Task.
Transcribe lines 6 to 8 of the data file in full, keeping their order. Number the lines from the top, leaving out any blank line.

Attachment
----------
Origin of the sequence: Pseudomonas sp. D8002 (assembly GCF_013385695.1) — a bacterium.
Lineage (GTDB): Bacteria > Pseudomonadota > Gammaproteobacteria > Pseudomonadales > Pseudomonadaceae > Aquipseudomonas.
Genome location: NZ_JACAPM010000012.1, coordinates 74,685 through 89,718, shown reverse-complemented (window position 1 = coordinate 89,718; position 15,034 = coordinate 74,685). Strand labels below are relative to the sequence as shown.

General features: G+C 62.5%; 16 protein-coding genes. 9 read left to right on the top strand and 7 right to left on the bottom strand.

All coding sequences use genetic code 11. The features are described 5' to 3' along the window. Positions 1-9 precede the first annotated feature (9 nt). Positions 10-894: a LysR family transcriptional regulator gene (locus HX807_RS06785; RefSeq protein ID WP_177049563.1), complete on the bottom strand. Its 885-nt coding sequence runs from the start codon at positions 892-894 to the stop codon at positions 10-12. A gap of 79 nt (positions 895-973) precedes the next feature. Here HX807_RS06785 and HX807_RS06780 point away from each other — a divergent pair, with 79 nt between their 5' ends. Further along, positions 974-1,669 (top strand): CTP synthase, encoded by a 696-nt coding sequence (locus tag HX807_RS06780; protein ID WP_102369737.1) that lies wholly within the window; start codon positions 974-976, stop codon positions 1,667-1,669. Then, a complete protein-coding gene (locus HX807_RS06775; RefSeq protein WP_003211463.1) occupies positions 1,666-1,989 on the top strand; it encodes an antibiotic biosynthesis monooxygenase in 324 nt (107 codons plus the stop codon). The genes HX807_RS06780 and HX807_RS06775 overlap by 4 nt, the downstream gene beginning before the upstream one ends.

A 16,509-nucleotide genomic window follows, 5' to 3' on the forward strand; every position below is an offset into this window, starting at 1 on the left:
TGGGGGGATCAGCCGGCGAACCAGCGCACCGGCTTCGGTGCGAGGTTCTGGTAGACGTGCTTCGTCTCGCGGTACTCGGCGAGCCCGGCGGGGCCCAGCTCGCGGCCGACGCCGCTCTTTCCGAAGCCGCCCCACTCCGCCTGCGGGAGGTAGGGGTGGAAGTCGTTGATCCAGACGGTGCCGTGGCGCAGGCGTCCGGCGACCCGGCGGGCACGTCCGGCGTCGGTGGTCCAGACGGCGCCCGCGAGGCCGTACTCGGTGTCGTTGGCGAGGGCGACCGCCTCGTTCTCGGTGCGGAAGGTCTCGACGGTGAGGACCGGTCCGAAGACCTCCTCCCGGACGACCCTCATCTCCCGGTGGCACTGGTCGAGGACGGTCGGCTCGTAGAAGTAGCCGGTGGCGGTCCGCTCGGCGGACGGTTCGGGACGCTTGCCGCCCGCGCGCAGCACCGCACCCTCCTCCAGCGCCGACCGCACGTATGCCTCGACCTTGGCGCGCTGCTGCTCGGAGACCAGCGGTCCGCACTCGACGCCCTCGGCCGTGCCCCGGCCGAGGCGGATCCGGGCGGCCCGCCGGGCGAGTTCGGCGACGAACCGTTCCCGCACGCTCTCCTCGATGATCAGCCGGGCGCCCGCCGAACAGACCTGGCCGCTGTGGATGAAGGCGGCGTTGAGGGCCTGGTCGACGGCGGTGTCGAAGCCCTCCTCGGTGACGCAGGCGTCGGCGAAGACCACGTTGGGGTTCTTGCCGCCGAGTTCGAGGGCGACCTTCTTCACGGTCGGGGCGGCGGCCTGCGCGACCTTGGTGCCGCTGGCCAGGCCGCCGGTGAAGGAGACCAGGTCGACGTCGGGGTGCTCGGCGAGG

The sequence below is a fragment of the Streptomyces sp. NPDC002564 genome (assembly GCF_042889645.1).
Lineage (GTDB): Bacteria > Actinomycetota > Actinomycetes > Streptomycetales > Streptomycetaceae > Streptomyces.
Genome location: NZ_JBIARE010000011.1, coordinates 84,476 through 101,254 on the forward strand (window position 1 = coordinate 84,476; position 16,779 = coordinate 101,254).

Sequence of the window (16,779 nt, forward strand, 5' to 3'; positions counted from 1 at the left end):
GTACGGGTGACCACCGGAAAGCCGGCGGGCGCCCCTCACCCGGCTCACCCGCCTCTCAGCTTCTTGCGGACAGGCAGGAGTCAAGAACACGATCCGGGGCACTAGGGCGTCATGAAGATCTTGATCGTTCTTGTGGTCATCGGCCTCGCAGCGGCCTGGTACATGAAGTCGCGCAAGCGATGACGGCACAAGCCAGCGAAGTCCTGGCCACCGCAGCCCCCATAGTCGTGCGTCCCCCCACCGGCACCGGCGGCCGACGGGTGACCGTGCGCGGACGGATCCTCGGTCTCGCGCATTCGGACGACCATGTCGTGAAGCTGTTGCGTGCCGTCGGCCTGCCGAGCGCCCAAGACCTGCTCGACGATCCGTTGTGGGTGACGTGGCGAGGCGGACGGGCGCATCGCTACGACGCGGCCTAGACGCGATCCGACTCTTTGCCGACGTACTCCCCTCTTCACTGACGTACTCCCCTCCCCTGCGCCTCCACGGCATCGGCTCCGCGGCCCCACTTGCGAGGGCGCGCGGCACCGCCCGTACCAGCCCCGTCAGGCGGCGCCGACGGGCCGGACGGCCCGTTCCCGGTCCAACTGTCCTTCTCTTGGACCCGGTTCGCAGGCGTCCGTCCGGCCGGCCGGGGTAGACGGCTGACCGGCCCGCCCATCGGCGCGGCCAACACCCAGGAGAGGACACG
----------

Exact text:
A 16,509-nucleotide genomic window follows, 5' to 3' on the forward strand; every position below is an offset into this window, starting at 1 on the left:
TGGGGGGATCAGCCGGCGAACCAGCGCACCGGCTTCGGTGCGAGGTTCTGGTAGACGTGCTTCGTCTCGCGGTACTCGGCGAGCCCGGCGGGGCCCAGCTCGCGGCCGACGCCGCTCTTTCCGAAGCCGCCCCACTCCGCCTGCGGGAGGTAGGGGTGGAAGTCGTTGATCCAGACGGTGCCGTGGCGCAGGCGTCCGGCGACCCGGCGGGCACGTCCGGCGTCGGTGGTCCAGACGGCGCCCGCGAGGCCGTACTCGGTGTCGTTGGCGAGGGCGACCGCCTCGTTCTCGGTGCGGAAGGTCTCGACGGTGAGGACCGGTCCGAAGACCTCCTCCCGGACGACCCTCATCTCCCGGTGGCACTGGTCGAGGACGGTCGGCTCGTAGAAGTAGCCGGTGGCGGTCCGCTCGGCGGACGGTTCGGGACGCTTGCCGCCCGCGCGCAGCACCGCACCCTCCTCCAGCGCCGACCGCACGTATGCCTCGACCTTGGCGCGCTGCTGCTCGGAGACCAGCGGTCCGCACTCGACGCCCTCGGCCGTGCCCCGGCCGAGGCGGATCCGGGCGGCCCGCCGGGCGAGTTCGGCGACGAACCGTTCCCGCACGCTCTCCTCGATGATCAGCCGGGCGCCCGCCGAACAGACCTGGCCGCTGTGGATGAAGGCGGCGTTGAGGGCCTGGTCGACGGCGGTGTCGAAGCCCTCCTCGGTGACGCAGGCGTCGGCGAAGACCACGTTGGGGTTCTTGCCGCCGAGTTCGAGGGCGACCTTCTTCACGGTCGGGGCGGCGGCCTGCGCGACCTTGGTGCCGCTGGCCAGGCCGCCGGTGAAGGAGACCAGGTCGACGTCGGGGTGCTCGGCGAGG

The sequence below is a fragment of the Streptomyces sp. NPDC002564 genome (assembly GCF_042889645.1).